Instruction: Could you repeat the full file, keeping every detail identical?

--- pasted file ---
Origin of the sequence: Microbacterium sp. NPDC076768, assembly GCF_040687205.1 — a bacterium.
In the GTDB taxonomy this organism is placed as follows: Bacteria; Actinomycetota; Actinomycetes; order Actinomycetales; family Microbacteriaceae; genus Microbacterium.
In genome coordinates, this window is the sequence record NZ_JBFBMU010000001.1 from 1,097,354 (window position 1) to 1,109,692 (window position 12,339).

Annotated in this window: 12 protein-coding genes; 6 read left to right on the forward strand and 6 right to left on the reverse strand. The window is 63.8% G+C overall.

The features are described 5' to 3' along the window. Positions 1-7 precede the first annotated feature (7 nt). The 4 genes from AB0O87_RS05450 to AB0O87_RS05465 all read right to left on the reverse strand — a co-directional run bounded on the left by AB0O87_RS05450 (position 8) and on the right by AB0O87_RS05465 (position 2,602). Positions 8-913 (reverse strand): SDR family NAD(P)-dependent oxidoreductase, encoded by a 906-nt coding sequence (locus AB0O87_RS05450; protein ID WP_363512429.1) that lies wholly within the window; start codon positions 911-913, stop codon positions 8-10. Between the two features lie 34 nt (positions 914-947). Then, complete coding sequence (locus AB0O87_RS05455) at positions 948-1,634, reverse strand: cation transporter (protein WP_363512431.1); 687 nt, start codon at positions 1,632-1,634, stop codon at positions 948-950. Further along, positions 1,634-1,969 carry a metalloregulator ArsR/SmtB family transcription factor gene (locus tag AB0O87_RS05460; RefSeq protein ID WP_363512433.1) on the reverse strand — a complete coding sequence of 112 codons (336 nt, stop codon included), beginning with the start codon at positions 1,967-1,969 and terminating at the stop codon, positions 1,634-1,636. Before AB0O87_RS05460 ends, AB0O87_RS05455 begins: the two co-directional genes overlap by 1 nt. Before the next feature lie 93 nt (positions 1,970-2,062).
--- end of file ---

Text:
Origin of the sequence: Microbacterium sp. NPDC076768, assembly GCF_040687205.1 — a bacterium.
In the GTDB taxonomy this organism is placed as follows: Bacteria; Actinomycetota; Actinomycetes; order Actinomycetales; family Microbacteriaceae; genus Microbacterium.
In genome coordinates, this window is the sequence record NZ_JBFBMU010000001.1 from 1,097,354 (window position 1) to 1,109,692 (window position 12,339).

Annotated in this window: 12 protein-coding genes; 6 read left to right on the forward strand and 6 right to left on the reverse strand. The window is 63.8% G+C overall.

The features are described 5' to 3' along the window. Positions 1-7 precede the first annotated feature (7 nt). The 4 genes from AB0O87_RS05450 to AB0O87_RS05465 all read right to left on the reverse strand — a co-directional run bounded on the left by AB0O87_RS05450 (position 8) and on the right by AB0O87_RS05465 (position 2,602). Positions 8-913 (reverse strand): SDR family NAD(P)-dependent oxidoreductase, encoded by a 906-nt coding sequence (locus AB0O87_RS05450; protein ID WP_363512429.1) that lies wholly within the window; start codon positions 911-913, stop codon positions 8-10. Between the two features lie 34 nt (positions 914-947). Then, complete coding sequence (locus AB0O87_RS05455) at positions 948-1,634, reverse strand: cation transporter (protein WP_363512431.1); 687 nt, start codon at positions 1,632-1,634, stop codon at positions 948-950. Further along, positions 1,634-1,969 carry a metalloregulator ArsR/SmtB family transcription factor gene (locus tag AB0O87_RS05460; RefSeq protein ID WP_363512433.1) on the reverse strand — a complete coding sequence of 112 codons (336 nt, stop codon included), beginning with the start codon at positions 1,967-1,969 and terminating at the stop codon, positions 1,634-1,636. Before AB0O87_RS05460 ends, AB0O87_RS05455 begins: the two co-directional genes overlap by 1 nt. Before the next feature lie 93 nt (positions 1,970-2,062).